Every change involves a letting go of one thing to reach out to what is next. It is death by installments – the slow death of our mind-sets, our attitudes, perceptions, and paradigms with nothing obvious to take their place. That is, we see only the replacement concept as we journey. We don’t just see it, though; we experience it. Sometimes our experience is first, and we go through something that we understand only in retrospect. It is important, therefore, if we are to journey with the Lord into new lands, that we build in time to reflect and review where we are and where we have come from. Our road map of faith must be kept up-to-date and relevant for anyone coming after us.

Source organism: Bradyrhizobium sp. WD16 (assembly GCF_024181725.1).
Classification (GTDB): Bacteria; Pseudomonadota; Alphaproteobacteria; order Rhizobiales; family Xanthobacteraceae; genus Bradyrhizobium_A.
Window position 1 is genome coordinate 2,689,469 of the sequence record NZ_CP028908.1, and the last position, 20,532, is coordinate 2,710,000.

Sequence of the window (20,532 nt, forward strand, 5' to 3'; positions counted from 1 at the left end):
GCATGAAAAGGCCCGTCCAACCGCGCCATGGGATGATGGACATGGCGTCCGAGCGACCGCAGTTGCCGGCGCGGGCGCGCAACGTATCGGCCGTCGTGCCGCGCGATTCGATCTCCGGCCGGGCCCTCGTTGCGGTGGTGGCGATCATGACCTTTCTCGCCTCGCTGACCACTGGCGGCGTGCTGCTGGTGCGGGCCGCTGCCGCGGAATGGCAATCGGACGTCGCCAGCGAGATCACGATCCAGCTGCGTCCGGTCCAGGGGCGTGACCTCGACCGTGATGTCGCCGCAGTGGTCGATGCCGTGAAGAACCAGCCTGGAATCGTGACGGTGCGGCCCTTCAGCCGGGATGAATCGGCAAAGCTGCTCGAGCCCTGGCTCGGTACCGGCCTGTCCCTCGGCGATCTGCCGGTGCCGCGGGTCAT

Paradoxically, the dwindling numbers in our churches has taken place during a time of intense spiritual hunger in our culture. America has become a veritable spiritual smorgasbord with both traditional and non-traditional religions and spiritual systems to choose from. Increasingly, people are approaching their spiritual needs in cafeteria style, taking a little from here, a smattering from, a touch of this, and a dollop of that. I have one good friend, for example, who describes himself as a Shamanic Episcopagan.
The church, for the most part, has failed to recognize and respond to this spiritual appetite that has been escalating in this country since the early 1960s. When confronted with questioning but sincere spiritual seekers outside the norm of what they were comfortable with, far too many churches circled the wagons rather than reaching out to these spiritual vagabonds. In so doing, organized Christianity wasted a golden opportunity and suffered a loss of sociological relevance in the process.